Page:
Categories: Physics, Quantum mechanics, Statistics.

Bose-Einstein statistics

Bose-Einstein statistics describe how bosons, which do not obey the Pauli exclusion principle, will distribute themselves across the available states in a system at equilibrium.

Consider a single-particle state \(s\), which can contain any number of bosons. Since the occupation number \(N_s\) is variable, we turn to the grand canonical ensemble, whose grand partition function \(\mathcal{Z_s}\) is as follows, where \(\varepsilon_s\) is the energy per particle, and \(\mu\) is the chemical potential:

\[\begin{aligned} \mathcal{Z}_s = \sum_{N_s = 0}^\infty \Big( \exp\!(- \beta (\varepsilon_s - \mu)) \Big)^{N_s} = \frac{1}{1 - \exp\!(- \beta (\varepsilon_s - \mu))} \end{aligned}\]

The corresponding thermodynamic potential is the Landau potential \(\Omega\), given by:

\[\begin{aligned} \Omega_s = - k T \ln{\mathcal{Z_s}} = k T \ln\!\Big( 1 - \exp\!(- \beta (\varepsilon_s - \mu)) \Big) \end{aligned}\]

The average number of particles \(\expval{N_s}\) is found by taking a derivative of \(\Omega\):

\[\begin{aligned} \expval{N_s} = - \pdv{\Omega_s}{\mu} = k T \pdv{\ln{\mathcal{Z_s}}}{\mu} = \frac{\exp\!(- \beta (\varepsilon_s - \mu))}{1 - \exp\!(- \beta (\varepsilon_s - \mu))} \end{aligned}\]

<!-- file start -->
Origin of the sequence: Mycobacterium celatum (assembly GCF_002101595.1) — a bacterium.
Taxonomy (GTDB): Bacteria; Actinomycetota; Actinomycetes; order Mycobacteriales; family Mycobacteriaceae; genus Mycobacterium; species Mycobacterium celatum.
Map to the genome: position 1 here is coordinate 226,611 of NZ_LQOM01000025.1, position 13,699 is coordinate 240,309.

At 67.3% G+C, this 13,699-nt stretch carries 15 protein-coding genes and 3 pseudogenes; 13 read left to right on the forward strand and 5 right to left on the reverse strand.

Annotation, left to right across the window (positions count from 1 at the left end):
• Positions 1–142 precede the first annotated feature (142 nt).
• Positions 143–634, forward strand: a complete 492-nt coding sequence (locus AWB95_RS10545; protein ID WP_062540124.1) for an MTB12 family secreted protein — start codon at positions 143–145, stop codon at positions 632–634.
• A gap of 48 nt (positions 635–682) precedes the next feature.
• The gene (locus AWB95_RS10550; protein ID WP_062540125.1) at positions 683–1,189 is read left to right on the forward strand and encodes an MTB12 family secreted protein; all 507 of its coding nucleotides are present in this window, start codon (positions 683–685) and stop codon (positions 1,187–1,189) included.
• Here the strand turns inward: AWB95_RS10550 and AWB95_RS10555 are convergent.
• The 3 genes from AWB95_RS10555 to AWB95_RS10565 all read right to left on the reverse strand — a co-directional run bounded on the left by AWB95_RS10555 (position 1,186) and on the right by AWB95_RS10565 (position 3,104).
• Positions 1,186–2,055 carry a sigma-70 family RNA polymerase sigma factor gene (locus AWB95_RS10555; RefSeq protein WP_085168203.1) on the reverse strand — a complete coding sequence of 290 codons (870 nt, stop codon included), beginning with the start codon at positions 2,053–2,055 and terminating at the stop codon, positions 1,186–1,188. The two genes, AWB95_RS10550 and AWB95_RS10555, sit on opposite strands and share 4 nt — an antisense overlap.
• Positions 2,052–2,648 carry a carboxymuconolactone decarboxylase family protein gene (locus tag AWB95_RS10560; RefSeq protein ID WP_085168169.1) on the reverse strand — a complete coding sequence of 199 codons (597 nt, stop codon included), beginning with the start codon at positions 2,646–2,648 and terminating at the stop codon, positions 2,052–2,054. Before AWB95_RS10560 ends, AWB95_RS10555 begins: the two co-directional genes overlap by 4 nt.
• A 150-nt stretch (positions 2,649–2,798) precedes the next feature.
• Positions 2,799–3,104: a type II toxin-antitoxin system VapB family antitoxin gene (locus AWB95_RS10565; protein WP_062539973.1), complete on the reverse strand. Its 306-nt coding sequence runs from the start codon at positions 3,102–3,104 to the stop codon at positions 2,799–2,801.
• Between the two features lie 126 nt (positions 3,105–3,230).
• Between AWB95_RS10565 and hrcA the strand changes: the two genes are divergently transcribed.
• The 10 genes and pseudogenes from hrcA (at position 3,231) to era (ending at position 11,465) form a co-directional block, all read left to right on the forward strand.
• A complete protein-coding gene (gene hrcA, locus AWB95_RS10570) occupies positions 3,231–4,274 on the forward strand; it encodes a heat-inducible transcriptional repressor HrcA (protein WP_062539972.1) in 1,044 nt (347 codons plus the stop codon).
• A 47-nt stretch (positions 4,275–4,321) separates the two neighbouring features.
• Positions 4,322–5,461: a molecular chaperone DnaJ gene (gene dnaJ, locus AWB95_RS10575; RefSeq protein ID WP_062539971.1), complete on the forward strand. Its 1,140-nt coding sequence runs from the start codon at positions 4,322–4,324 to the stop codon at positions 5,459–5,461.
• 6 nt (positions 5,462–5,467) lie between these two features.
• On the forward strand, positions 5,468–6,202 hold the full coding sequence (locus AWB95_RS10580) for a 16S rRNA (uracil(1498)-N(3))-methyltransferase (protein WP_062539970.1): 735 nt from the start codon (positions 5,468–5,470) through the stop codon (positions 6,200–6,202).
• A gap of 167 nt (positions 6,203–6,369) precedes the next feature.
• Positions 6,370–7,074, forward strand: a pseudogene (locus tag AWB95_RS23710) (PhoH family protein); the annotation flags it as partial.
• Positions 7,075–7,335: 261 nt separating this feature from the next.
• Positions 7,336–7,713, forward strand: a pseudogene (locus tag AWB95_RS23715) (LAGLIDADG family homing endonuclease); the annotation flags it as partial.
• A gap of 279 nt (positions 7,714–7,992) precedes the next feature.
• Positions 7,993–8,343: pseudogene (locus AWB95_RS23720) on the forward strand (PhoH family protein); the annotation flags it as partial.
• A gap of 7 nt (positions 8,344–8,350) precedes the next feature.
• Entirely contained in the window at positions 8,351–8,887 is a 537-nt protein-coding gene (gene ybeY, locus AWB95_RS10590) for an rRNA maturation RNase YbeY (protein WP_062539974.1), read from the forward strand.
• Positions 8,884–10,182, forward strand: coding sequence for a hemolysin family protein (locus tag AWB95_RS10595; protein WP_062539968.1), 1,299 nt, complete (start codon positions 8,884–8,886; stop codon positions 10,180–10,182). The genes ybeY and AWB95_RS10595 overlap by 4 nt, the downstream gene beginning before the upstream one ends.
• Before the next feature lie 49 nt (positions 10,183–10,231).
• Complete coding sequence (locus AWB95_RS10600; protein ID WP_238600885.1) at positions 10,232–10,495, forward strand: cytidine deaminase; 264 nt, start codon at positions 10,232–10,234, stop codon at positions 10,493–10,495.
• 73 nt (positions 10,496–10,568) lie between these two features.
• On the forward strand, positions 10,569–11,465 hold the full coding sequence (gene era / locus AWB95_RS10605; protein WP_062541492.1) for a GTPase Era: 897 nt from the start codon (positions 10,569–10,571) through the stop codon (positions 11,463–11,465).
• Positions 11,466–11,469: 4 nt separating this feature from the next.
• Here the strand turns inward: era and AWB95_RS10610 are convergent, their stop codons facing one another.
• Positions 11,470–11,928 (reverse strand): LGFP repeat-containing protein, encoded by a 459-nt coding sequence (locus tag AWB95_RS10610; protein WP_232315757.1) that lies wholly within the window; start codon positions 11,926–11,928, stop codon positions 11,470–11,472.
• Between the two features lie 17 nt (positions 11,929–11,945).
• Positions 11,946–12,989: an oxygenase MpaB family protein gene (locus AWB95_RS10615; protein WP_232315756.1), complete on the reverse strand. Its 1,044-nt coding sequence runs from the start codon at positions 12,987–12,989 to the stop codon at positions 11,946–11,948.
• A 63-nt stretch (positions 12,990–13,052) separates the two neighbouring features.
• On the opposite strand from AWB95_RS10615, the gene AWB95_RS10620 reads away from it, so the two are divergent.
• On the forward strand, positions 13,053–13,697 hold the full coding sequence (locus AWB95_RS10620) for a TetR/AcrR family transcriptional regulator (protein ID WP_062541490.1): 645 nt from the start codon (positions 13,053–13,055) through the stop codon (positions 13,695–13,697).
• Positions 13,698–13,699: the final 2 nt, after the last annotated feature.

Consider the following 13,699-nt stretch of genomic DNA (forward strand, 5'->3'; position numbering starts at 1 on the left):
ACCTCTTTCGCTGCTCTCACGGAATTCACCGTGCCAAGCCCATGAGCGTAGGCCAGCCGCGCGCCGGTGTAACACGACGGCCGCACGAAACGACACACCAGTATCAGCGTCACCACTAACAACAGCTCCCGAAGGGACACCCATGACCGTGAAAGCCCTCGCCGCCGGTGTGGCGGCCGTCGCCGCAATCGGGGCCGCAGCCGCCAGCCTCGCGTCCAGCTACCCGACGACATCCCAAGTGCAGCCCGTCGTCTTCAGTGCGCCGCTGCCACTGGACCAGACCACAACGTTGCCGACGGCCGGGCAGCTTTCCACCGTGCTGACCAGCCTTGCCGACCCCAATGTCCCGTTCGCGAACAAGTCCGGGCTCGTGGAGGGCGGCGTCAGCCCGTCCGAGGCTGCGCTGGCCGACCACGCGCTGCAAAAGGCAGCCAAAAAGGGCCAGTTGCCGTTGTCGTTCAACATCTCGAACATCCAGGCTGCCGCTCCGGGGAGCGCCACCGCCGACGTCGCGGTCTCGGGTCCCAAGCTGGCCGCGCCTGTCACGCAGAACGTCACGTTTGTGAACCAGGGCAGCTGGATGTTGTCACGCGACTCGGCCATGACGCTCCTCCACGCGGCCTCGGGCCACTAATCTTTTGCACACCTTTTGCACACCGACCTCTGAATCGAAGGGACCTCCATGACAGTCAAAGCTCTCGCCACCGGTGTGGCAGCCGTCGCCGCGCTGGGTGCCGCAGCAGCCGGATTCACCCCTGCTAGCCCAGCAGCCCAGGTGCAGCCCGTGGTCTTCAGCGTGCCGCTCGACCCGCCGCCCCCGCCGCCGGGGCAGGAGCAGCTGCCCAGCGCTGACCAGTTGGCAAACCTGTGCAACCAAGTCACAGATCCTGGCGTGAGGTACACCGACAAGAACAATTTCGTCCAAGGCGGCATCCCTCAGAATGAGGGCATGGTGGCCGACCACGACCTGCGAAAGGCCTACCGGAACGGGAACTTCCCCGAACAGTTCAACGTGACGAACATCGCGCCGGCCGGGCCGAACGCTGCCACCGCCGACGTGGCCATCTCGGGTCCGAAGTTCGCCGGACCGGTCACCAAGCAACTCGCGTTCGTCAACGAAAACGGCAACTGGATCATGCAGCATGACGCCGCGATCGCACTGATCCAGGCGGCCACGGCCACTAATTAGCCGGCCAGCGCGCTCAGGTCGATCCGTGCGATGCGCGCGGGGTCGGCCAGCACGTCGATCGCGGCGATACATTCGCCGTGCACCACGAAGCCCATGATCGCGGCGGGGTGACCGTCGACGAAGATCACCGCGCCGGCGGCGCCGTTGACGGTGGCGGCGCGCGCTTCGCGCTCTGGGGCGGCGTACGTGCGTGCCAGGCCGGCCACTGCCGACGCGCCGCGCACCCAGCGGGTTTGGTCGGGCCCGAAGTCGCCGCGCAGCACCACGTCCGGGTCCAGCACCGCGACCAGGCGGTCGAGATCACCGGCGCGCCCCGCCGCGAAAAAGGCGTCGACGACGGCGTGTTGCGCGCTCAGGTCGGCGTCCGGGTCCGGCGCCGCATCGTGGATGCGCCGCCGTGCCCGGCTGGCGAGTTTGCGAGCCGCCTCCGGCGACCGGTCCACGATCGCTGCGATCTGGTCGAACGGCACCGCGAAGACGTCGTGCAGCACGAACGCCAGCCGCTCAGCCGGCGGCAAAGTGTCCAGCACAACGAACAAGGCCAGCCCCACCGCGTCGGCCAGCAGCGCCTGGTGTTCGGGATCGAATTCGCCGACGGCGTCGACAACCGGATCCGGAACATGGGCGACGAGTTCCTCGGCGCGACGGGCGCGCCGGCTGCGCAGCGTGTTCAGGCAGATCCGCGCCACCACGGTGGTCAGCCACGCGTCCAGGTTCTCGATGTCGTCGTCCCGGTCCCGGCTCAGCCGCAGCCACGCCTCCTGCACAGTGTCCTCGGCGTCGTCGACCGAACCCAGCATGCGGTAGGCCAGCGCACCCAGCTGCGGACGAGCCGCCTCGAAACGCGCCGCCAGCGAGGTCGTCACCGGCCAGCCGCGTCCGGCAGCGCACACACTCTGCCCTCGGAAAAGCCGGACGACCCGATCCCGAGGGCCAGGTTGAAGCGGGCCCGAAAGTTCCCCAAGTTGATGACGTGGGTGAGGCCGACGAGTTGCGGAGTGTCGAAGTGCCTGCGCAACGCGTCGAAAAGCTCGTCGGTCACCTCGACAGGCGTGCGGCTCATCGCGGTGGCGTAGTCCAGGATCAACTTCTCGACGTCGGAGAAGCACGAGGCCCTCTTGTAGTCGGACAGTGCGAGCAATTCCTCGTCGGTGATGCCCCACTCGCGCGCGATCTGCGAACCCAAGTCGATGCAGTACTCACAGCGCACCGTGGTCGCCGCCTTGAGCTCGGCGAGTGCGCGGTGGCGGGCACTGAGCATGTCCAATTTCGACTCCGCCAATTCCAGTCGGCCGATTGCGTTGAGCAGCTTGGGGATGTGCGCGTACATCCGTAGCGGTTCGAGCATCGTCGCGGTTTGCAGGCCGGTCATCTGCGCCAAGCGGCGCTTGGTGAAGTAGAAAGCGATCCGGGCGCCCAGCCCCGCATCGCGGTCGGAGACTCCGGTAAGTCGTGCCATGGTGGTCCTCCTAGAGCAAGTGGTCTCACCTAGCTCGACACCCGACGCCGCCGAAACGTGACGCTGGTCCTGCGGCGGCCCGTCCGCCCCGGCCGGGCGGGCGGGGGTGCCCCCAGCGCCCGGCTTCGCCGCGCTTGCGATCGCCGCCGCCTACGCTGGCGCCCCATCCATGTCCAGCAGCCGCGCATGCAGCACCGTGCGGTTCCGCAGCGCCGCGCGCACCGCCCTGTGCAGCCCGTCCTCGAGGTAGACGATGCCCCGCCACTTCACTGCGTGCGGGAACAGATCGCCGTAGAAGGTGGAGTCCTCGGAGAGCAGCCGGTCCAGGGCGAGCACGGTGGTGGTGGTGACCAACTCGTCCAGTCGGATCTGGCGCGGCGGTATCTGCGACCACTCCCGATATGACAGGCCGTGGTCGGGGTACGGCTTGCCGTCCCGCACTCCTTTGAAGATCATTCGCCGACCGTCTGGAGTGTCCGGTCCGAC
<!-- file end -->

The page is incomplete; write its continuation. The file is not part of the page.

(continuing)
By multitplying both the numerator and the denominator by \(\exp\!(\beta(\epsilon_s \!-\! \mu))\), we arrive at the standard form of the Bose-Einstein distribution \(f_B\):

\[\begin{aligned} \boxed{ \expval{N_s} = f_B(\varepsilon_s) = \frac{1}{\exp\!(\beta (\varepsilon_s - \mu)) - 1} } \end{aligned}\]

This tells the expected occupation number \(\expval{N_s}\) of state \(s\), given a temperature \(T\) and chemical potential \(\mu\). The corresponding variance \(\sigma_s^2\) of \(N_s\) is found to be:

\[\begin{aligned} \boxed{ \sigma_s^2 = k T \pdv{\expval{N_s}}{\mu} = \expval{N_s} \big(1 + \expval{N_s}\big) } \end{aligned}\]


  1. H. Gould, J. Tobochnik, Statistical and thermal physics, 2nd edition, Princeton.

© Marcus R.A. Newman, a.k.a. "Prefetch". Available under CC BY-SA 4.0.